Effective Listening Equals Effective Leadership: Learn How!

Wendy Maynard

Visitors: 904

No matter what role you play in your company, becoming a more effective listener will help you get ahead in your position. It means fewer errors, improved accuracy, and enhanced working relationships. And, listening to your customers and referral sources will definitely help you in your marketing efforts. You will solicit better information from other people whether interviewing job candidates, solving work problems, or working to make a sale.

Contrary to what many people think, being an effective listener is not a passive activity. It takes concentration, effort, and active attention. Because our brains work much faster than our ability to speak, we often jump way ahead of the speaker in our minds and miss the opportunity to fully understand a person's feelings, position, and perspective. Environmental distractions or personal biases can also interfere with our ability to understand what a person is saying.

When listening, you are giving a gift of your time and attention to the other person. Work to respond both verbally and non-verbally to the person who is speaking. This lets the speaker know that you are listening and that you understand what he or she is trying to communicate. Here are some ideas to help you hone your listening skills:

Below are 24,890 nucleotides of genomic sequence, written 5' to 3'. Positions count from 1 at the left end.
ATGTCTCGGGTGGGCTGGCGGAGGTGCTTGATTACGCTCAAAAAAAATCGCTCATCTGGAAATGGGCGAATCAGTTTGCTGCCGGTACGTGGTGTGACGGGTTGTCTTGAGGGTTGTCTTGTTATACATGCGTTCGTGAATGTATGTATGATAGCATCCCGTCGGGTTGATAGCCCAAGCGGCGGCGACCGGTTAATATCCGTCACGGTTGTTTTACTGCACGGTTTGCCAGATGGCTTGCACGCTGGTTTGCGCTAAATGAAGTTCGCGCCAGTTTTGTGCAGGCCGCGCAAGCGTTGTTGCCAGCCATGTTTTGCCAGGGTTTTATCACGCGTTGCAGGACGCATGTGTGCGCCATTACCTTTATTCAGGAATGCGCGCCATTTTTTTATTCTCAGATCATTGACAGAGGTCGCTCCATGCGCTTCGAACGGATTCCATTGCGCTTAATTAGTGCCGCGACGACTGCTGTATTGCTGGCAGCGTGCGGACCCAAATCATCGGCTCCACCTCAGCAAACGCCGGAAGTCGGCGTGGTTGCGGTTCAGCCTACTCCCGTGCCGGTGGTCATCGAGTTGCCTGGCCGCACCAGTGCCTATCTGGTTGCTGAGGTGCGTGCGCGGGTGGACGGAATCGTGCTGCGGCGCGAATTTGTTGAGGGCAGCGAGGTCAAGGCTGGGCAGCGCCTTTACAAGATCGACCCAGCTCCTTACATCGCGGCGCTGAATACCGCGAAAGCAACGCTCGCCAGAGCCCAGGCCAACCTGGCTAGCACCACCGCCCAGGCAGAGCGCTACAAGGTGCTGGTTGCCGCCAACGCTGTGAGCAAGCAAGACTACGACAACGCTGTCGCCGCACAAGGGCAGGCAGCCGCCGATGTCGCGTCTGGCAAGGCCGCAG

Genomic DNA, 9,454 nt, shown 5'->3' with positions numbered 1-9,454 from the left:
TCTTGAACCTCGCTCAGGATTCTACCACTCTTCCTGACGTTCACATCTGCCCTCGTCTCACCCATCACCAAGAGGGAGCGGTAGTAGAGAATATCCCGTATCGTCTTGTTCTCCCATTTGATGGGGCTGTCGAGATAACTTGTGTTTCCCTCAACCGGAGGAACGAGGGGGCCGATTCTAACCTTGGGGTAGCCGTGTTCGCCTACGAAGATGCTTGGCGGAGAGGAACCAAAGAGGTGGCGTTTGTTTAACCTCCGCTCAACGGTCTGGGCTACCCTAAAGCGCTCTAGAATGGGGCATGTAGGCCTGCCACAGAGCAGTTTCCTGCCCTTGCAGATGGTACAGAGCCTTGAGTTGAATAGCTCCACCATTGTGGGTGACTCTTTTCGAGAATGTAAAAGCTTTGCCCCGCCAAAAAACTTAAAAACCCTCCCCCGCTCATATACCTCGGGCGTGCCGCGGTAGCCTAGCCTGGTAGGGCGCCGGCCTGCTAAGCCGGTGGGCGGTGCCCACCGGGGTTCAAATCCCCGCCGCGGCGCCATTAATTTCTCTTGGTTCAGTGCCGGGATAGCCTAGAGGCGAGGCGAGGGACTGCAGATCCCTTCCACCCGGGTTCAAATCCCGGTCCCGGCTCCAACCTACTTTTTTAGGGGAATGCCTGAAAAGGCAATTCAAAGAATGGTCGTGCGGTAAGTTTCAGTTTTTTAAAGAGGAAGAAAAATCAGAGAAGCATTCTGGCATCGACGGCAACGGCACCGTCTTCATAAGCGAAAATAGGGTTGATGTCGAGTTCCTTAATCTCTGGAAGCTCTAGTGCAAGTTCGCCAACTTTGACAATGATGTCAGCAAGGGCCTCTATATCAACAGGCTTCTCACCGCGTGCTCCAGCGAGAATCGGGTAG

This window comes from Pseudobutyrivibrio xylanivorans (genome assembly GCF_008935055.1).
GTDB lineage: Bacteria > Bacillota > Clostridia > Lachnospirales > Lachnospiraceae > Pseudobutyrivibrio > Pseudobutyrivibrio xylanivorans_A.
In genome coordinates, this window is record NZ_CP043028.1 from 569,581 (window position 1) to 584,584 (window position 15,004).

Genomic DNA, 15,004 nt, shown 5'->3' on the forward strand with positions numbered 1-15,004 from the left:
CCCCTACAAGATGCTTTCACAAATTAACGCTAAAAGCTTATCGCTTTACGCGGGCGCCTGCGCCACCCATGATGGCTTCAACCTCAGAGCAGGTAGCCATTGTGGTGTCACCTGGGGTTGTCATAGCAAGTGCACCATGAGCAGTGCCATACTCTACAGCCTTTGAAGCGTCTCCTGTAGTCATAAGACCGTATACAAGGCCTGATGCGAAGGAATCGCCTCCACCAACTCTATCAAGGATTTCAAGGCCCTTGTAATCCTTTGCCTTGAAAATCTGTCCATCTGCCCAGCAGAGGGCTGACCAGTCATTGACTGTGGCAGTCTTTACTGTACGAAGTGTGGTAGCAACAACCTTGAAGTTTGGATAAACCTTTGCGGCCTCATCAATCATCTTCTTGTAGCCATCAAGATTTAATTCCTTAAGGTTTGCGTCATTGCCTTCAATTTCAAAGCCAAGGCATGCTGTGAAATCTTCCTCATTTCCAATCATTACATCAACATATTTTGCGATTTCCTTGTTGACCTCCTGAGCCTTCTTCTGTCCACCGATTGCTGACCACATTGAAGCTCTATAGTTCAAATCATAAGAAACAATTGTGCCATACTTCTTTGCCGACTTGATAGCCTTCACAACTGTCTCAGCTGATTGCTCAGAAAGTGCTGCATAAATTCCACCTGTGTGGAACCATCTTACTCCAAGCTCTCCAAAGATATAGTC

1. Don’t Talk. This may seem self-evident. However, many people listen with impatience. They are just waiting for their chance to speak, or worse yet they interrupt. Be courteous and give your listener your full attention. Avoid offering solutions if the speaker is expressing a problem. Just listen.

2. Listen Fully. A good listener looks interested in what the speaker is saying. Your body language speaks volumes. Maintain eye contact, sit still, lean slightly toward the speaker, and nod your head (but not too vigorously or you’ll look like a chicken!).

3. Ask Clarifying Questions. Wait for the speaker to pause, and ask clarifying questions. It’s a good idea to paraphrase what the speaker has said and to ask questions such as, “Did you mean…” or “If I understand correctly, you said…”

4. Provide Feedback. Remain engaged in what the speaker is saying and show this verbally. He or she will appreciate the occasional “I see. . . ” or “Really?” or “I know!”

5. Keep Your Mind Open. The point of listening is to gain new information. Don’t just search for a point that supports your own opinions. Be willing to gain new insights and learn about someone else’s ideas.

6. Be on the Same Level. Make sure you are at eye level with the other person. Avoid having an employee or customer stand in front of your desk. Have comfortable chairs available so that a desk is not a barrier between you.

7. Respect Your Speaker. If the conversation involves criticism from either party or contains personal information, go to a private room for the discussion. Make sure other people can't listen to your discussion. This will help the speaker feel more at ease and demonstrate your respect for what he or she has to say.